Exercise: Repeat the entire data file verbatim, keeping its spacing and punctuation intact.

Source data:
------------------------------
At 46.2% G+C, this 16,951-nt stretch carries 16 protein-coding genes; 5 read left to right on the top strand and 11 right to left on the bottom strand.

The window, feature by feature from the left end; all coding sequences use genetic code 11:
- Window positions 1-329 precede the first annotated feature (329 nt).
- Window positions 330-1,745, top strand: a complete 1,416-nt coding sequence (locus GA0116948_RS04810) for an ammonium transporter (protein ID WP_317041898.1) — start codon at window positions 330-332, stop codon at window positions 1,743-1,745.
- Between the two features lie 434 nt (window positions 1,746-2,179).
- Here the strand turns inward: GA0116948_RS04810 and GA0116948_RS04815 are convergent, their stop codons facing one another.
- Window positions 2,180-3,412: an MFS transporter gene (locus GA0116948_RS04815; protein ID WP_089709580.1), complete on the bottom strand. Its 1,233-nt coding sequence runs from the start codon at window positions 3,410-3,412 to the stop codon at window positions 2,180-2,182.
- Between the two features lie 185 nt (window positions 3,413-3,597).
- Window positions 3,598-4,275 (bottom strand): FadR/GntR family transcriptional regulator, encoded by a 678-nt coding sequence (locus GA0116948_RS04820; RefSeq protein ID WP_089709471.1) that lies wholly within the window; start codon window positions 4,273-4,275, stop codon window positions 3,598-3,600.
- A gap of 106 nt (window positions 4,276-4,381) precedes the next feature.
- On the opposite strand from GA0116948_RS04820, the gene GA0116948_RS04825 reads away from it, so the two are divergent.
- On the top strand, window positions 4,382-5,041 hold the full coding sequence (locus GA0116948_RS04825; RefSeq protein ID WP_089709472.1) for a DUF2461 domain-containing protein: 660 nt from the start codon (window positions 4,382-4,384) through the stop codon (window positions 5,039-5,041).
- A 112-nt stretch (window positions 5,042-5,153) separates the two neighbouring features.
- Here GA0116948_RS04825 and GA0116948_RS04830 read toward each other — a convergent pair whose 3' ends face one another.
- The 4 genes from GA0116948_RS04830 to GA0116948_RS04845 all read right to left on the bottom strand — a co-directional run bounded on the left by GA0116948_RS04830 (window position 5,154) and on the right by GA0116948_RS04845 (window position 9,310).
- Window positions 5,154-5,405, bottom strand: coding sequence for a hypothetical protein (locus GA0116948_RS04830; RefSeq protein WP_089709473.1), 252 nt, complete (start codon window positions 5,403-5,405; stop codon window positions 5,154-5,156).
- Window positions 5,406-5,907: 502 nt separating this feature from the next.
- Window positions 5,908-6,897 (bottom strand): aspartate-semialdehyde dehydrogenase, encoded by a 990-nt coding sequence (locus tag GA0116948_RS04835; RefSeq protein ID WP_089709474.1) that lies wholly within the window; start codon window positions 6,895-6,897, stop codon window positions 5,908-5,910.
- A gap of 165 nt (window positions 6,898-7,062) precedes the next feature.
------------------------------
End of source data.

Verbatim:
At 46.2% G+C, this 16,951-nt stretch carries 16 protein-coding genes; 5 read left to right on the top strand and 11 right to left on the bottom strand.

The window, feature by feature from the left end; all coding sequences use genetic code 11:
- Window positions 1-329 precede the first annotated feature (329 nt).
- Window positions 330-1,745, top strand: a complete 1,416-nt coding sequence (locus GA0116948_RS04810) for an ammonium transporter (protein ID WP_317041898.1) — start codon at window positions 330-332, stop codon at window positions 1,743-1,745.
- Between the two features lie 434 nt (window positions 1,746-2,179).
- Here the strand turns inward: GA0116948_RS04810 and GA0116948_RS04815 are convergent, their stop codons facing one another.
- Window positions 2,180-3,412: an MFS transporter gene (locus GA0116948_RS04815; protein ID WP_089709580.1), complete on the bottom strand. Its 1,233-nt coding sequence runs from the start codon at window positions 3,410-3,412 to the stop codon at window positions 2,180-2,182.
- Between the two features lie 185 nt (window positions 3,413-3,597).
- Window positions 3,598-4,275 (bottom strand): FadR/GntR family transcriptional regulator, encoded by a 678-nt coding sequence (locus GA0116948_RS04820; RefSeq protein ID WP_089709471.1) that lies wholly within the window; start codon window positions 4,273-4,275, stop codon window positions 3,598-3,600.
- A gap of 106 nt (window positions 4,276-4,381) precedes the next feature.
- On the opposite strand from GA0116948_RS04820, the gene GA0116948_RS04825 reads away from it, so the two are divergent.
- On the top strand, window positions 4,382-5,041 hold the full coding sequence (locus GA0116948_RS04825; RefSeq protein ID WP_089709472.1) for a DUF2461 domain-containing protein: 660 nt from the start codon (window positions 4,382-4,384) through the stop codon (window positions 5,039-5,041).
- A 112-nt stretch (window positions 5,042-5,153) separates the two neighbouring features.
- Here GA0116948_RS04825 and GA0116948_RS04830 read toward each other — a convergent pair whose 3' ends face one another.
- The 4 genes from GA0116948_RS04830 to GA0116948_RS04845 all read right to left on the bottom strand — a co-directional run bounded on the left by GA0116948_RS04830 (window position 5,154) and on the right by GA0116948_RS04845 (window position 9,310).
- Window positions 5,154-5,405, bottom strand: coding sequence for a hypothetical protein (locus GA0116948_RS04830; RefSeq protein WP_089709473.1), 252 nt, complete (start codon window positions 5,403-5,405; stop codon window positions 5,154-5,156).
- Window positions 5,406-5,907: 502 nt separating this feature from the next.
- Window positions 5,908-6,897 (bottom strand): aspartate-semialdehyde dehydrogenase, encoded by a 990-nt coding sequence (locus tag GA0116948_RS04835; RefSeq protein ID WP_089709474.1) that lies wholly within the window; start codon window positions 6,895-6,897, stop codon window positions 5,908-5,910.
- A gap of 165 nt (window positions 6,898-7,062) precedes the next feature.